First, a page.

Discretionary spending, SPASA and our industry

SPASA Australia

By Spiros Dassakis, Chief Operating Officer
Monday, 13 August, 2018

Discretionary spending, SPASA and our industry

Discretionary spending has increased over the past few years, as consumers in Australia and the broader world economies prosper.

While this is good news for the swimming pool and spa industry, it is also true for markets that compete for the discretionary dollar including boating, campervans, caravanning and holiday travel.

Estimates for the swimming pool and spa industry suggest there are between 1.2 and 1.4 million pools — along with half a million spas — currently constructed or installed in Australian homes. The industry is said to be worth more than $1 billion per annum, with an additional $500 million coming from associated sectors including portable spas, pool shops and other related service providers.

Construction and installation growth data (where available) indicates a projected annual growth of 1.5% (that’s 21,000 new pools and 7500 new spas). These figures are debatable, thanks to the fragmented planning reporting processes for each state and territory, but let’s assume them to be a reasonable benchmark to work from.

By comparison, the campervan and caravan industry is worth approximately $19 billion and growing. Total registrations for these types of vehicles over the 2017 period was 779,933 — 15,240 of those were new registrations. The boating industry employs more than 25,000 people and enjoys a reported turnover of $8.28 billion per annum. In 2017 there were 16,000 new boat sales recorded. 

So, it’s easy to see that consumers are spending significantly more on discretionary purchases that we are seeing directly in the swimming pool and spa industry. We must acknowledge that consumer demographics and trends are changing and that the marketplace is becoming smaller. These shifts present both challenges and significant opportunities for our industry.

As a strong industry and representative association, SPASA Australia has an important role in moving the industry forward. As a niche industry, we must continue to be innovative, competitive and attractive to new entrants, employees and consumers so we can continue to grow.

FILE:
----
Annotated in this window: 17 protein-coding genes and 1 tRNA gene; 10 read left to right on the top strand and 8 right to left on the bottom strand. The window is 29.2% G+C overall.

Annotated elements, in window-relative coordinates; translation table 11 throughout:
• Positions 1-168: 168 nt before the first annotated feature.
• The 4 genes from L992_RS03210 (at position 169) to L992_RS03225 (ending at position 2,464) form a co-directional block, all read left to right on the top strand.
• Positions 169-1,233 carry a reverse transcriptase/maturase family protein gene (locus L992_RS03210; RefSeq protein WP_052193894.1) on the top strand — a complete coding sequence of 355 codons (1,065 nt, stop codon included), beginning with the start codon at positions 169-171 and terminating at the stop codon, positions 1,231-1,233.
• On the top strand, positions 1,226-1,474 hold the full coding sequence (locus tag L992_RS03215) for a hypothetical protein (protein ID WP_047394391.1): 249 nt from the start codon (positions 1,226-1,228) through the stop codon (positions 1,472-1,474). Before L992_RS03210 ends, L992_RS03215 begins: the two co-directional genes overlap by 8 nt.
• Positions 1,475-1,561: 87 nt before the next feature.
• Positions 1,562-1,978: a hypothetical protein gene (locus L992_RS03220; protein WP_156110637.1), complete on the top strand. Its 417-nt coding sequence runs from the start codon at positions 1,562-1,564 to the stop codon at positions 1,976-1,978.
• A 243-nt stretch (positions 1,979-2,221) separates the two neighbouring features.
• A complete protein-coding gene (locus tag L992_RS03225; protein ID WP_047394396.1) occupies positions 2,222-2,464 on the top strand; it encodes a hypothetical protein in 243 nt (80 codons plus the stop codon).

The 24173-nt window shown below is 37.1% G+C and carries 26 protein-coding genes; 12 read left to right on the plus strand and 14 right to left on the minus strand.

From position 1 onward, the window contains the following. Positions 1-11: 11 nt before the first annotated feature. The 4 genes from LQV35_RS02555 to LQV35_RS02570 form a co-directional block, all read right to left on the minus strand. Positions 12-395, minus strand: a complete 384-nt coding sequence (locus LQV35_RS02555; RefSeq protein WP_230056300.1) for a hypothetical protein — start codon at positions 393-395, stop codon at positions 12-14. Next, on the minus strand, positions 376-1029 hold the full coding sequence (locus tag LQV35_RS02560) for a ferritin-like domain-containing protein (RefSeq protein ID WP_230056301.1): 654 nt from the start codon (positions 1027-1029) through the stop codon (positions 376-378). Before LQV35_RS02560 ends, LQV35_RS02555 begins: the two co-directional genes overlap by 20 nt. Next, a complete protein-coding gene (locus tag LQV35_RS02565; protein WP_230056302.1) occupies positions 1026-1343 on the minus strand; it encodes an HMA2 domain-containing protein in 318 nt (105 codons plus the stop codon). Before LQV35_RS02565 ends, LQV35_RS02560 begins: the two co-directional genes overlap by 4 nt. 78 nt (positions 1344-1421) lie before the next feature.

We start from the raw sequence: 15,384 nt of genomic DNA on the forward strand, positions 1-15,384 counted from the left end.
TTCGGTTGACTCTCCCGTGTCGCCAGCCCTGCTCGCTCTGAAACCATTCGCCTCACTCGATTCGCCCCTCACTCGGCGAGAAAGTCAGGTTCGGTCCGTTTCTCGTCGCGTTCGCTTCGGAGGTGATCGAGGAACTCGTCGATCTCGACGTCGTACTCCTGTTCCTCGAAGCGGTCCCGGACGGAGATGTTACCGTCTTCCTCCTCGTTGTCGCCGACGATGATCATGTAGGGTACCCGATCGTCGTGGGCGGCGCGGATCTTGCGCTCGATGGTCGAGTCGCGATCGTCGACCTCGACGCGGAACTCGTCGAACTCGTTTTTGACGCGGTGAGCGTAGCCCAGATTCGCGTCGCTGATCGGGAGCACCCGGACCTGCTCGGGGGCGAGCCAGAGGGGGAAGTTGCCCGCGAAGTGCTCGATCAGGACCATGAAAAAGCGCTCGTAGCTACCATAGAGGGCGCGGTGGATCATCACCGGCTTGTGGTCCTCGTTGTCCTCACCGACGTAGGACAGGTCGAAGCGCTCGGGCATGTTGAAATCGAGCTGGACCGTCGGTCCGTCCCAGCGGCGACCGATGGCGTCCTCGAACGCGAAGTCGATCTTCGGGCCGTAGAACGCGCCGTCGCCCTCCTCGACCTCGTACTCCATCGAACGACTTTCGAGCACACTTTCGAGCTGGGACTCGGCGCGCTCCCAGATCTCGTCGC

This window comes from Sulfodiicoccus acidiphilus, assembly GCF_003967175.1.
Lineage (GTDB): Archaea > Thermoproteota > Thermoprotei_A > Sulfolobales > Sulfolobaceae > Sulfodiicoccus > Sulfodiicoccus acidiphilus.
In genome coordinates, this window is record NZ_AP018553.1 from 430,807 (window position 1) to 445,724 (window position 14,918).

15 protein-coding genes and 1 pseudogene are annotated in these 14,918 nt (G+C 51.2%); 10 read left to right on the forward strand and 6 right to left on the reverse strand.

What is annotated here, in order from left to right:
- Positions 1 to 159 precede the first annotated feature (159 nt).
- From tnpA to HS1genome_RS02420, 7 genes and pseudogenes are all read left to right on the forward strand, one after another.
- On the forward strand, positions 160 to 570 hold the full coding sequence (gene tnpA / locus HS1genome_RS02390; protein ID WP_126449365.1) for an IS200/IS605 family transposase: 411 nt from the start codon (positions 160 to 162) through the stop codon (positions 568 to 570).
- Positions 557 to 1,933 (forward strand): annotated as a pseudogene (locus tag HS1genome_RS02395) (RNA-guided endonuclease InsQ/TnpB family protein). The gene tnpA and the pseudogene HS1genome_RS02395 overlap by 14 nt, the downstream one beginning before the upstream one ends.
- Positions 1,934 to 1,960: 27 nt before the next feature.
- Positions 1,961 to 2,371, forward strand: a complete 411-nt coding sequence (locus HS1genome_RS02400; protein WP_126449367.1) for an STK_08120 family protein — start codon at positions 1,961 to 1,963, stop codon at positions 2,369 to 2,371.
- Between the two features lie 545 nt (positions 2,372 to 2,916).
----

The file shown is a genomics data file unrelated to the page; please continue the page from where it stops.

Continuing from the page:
Importantly, we must also be unified in our resolution to work together for the benefit of the entire industry. It is no accident that the level of activity generated by SPASA Australia — on behalf of the industry — has been more pronounced since the merger into a single national body. As an organisation, SPASA Australia is excited by what lies ahead. It is committed to working closely with members and all stakeholders to not only build on recent success, but to also plan for the future.

I have always said the best promoters of the swimming pool and spa industry are its members. We are all ambassadors and, as such, I would invite every SPASA member, every business and every stakeholder to:

  • Always promote and recommend credible industry members, businesses and organisations
  • Always project a positive message of the industry when speaking to consumers
  • Always support one another with advice and assistance
  • Always look to improve your skills and your knowledge through training and CPD
  • Always act professionally in every situation.

Lastly, always talk the industry up... because we have a lot to be proud of.

Image credit: © mesmerizer/Dollar Photo Club

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